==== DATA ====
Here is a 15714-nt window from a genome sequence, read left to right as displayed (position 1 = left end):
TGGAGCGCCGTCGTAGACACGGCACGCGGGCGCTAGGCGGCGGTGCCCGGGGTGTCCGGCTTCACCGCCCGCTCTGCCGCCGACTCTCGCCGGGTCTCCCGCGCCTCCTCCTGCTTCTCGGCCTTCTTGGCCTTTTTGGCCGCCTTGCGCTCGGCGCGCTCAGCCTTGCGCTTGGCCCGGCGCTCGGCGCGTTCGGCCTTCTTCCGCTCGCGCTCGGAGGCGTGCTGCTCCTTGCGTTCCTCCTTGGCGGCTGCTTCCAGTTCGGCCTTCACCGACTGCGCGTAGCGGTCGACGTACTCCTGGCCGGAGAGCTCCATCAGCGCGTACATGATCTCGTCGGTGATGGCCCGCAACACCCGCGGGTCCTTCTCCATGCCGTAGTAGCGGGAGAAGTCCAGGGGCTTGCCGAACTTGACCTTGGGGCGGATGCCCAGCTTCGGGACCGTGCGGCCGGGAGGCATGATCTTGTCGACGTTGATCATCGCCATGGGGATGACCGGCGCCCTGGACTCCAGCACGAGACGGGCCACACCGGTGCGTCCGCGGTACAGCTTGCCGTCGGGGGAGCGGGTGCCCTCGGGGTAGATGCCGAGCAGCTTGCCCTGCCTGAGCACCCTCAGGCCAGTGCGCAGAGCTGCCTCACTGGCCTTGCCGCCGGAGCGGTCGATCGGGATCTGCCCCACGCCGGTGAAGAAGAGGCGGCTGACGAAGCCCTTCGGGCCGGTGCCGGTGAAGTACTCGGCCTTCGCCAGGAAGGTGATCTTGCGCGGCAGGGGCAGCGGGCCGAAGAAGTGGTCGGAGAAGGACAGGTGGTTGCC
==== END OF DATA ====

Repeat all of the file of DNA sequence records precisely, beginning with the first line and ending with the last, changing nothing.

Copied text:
Here is a 15714-nt window from a genome sequence, read left to right as displayed (position 1 = left end):
TGGAGCGCCGTCGTAGACACGGCACGCGGGCGCTAGGCGGCGGTGCCCGGGGTGTCCGGCTTCACCGCCCGCTCTGCCGCCGACTCTCGCCGGGTCTCCCGCGCCTCCTCCTGCTTCTCGGCCTTCTTGGCCTTTTTGGCCGCCTTGCGCTCGGCGCGCTCAGCCTTGCGCTTGGCCCGGCGCTCGGCGCGTTCGGCCTTCTTCCGCTCGCGCTCGGAGGCGTGCTGCTCCTTGCGTTCCTCCTTGGCGGCTGCTTCCAGTTCGGCCTTCACCGACTGCGCGTAGCGGTCGACGTACTCCTGGCCGGAGAGCTCCATCAGCGCGTACATGATCTCGTCGGTGATGGCCCGCAACACCCGCGGGTCCTTCTCCATGCCGTAGTAGCGGGAGAAGTCCAGGGGCTTGCCGAACTTGACCTTGGGGCGGATGCCCAGCTTCGGGACCGTGCGGCCGGGAGGCATGATCTTGTCGACGTTGATCATCGCCATGGGGATGACCGGCGCCCTGGACTCCAGCACGAGACGGGCCACACCGGTGCGTCCGCGGTACAGCTTGCCGTCGGGGGAGCGGGTGCCCTCGGGGTAGATGCCGAGCAGCTTGCCCTGCCTGAGCACCCTCAGGCCAGTGCGCAGAGCTGCCTCACTGGCCTTGCCGCCGGAGCGGTCGATCGGGATCTGCCCCACGCCGGTGAAGAAGAGGCGGCTGACGAAGCCCTTCGGGCCGGTGCCGGTGAAGTACTCGGCCTTCGCCAGGAAGGTGATCTTGCGCGGCAGGGGCAGCGGGCCGAAGAAGTGGTCGGAGAAGGACAGGTGGTTGCC